May 1, 2014, New York, NY: Mystery Writers of America has announced the winners of the 2014 Edgar Allan Poe Awards, honoring the best in mystery fiction, non-fiction and television published or produced in 2013. The Edgar® Awards were presented to the winners at MWA’s 68th Gala Banquet, May 1, 2014 at the Grand Hyatt Hotel, New York City. Among others, the awards went to these outstanding stories:
Ordinary Grace by William Kent Krueger (Simon & Schuster – Atria Books)
New Bremen, Minnesota, 1961. The Twins were playing their debut season, ice-cold root beers were at the ready at Halderson’s Drug Store soda counter, and Hot Stuff comic books were a mainstay on every barbershop magazine rack. It was a time of innocence and hope for a country with a new, young president. But for thirteen-year-old Frank Drum it was a summer in which death assumed many forms.
When tragedy unexpectedly comes to call on his family, which includes his Methodist minister father, his passionate, artistic mother, Juilliard-bound older sister, and wise-beyond-his years kid brother, Frank finds himself thrust into an adult world full of secrets, lies, adultery, and betrayal.
On the surface, Ordinary Grace is the story of the murder of a beautiful young woman, a beloved daughter and sister. At heart, it’s the story of what that tragedy does to a boy, his family, and ultimately the fabric of the small town in which he lives. Told from Frank’s perspective forty years after that fateful summer, it is a moving account of a boy standing at the door of his young manhood, trying to understand a world that seems to be falling apart around him. It is an unforgettable novel about discovering the terrible price of wisdom and the enduring grace of God.
BEST FIRST NOVEL BY AN AMERICAN AUTHOR
Red Sparrow by Jason Matthews (Simon & Schuster – Scribner)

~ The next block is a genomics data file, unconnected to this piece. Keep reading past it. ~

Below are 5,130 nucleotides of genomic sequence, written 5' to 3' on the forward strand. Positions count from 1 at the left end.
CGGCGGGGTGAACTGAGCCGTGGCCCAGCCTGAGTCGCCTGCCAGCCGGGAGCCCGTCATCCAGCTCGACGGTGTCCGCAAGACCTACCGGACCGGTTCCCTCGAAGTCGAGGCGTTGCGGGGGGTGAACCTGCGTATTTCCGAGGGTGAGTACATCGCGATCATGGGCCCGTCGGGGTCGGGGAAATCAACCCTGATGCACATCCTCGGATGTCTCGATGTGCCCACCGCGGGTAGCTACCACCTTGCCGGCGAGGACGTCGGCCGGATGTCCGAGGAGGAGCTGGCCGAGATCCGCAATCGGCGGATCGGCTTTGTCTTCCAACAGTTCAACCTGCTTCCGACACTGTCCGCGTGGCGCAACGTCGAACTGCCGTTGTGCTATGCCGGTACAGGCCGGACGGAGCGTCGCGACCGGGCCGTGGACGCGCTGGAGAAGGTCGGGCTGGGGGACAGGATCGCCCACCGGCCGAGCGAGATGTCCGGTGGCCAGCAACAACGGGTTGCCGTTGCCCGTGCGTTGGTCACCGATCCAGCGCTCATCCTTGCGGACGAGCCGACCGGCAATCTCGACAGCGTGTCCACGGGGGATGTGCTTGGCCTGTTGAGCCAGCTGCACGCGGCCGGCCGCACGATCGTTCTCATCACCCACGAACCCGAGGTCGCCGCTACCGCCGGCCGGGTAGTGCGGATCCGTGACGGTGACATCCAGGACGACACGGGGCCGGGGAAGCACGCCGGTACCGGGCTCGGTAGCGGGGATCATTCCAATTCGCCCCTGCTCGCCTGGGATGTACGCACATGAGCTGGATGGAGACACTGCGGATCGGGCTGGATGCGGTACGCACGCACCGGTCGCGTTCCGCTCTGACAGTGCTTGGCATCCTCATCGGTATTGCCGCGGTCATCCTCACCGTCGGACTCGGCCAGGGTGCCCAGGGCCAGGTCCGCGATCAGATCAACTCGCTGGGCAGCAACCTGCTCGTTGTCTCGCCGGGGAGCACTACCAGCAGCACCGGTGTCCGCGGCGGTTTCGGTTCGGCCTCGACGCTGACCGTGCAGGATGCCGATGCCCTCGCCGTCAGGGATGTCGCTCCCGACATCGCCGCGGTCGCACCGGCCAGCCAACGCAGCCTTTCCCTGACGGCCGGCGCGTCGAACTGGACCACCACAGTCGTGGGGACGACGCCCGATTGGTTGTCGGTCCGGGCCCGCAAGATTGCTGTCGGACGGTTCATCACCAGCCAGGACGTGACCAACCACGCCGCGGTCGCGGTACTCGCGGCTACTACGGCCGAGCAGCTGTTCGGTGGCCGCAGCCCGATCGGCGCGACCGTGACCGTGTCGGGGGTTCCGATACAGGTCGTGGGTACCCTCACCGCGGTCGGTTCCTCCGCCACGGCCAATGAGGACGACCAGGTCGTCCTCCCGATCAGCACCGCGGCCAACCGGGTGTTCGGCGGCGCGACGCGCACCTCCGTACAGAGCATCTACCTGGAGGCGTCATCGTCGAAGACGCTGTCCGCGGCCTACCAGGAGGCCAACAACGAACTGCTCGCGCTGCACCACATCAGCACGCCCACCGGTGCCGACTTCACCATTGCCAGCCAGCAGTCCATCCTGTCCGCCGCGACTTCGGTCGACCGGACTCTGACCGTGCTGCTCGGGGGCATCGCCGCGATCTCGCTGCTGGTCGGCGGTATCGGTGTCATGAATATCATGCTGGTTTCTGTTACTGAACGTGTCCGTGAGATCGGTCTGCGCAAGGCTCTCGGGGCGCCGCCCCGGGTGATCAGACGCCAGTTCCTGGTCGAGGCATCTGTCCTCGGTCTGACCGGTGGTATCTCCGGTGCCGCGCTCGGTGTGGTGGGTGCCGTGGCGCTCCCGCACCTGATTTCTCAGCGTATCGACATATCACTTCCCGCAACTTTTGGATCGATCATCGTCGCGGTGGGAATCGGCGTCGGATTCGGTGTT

In today’s Russia, dominated by Prime Minister Vladimir Putin, state intelligence officer Dominika Egorova struggles to survive in the cast-iron bureaucracy of post-Soviet intelligence. Drafted against her will to become a “Sparrow,” a trained seductress in the service, Dominika is assigned to operate against Nathaniel Nash, a first-tour CIA officer who handles the CIA’s most sensitive penetration of Russian intelligence. The two young intelligence officers, trained in their respective spy schools, collide in a charged atmosphere of tradecraft, deception, and inevitably, a forbidden spiral of carnal attraction that threatens their careers and the security of America’s valuable mole in Moscow. Seeking revenge against her soulless masters, Dominika begins a fatal double life, recruited by the CIA to ferret out a high-level traitor in Washington; hunt down a Russian illegal buried deep in the U.S. military and, against all odds, to return to Moscow as the new-generation penetration of Putin’s intelligence service. Dominika and Nathaniel’s impossible love affair and twisted spy game come to a deadly conclusion in the shocking climax of this electrifying, up-to-the minute spy thriller.
BEST PAPERBACK ORIGINAL
The Wicked Girls by Alex Marwood (Penguin Group USA – Penguin Books)
One fateful summer morning in 1986, two 11-year-old girls meet for the first time and by the end of the day are charged with murder.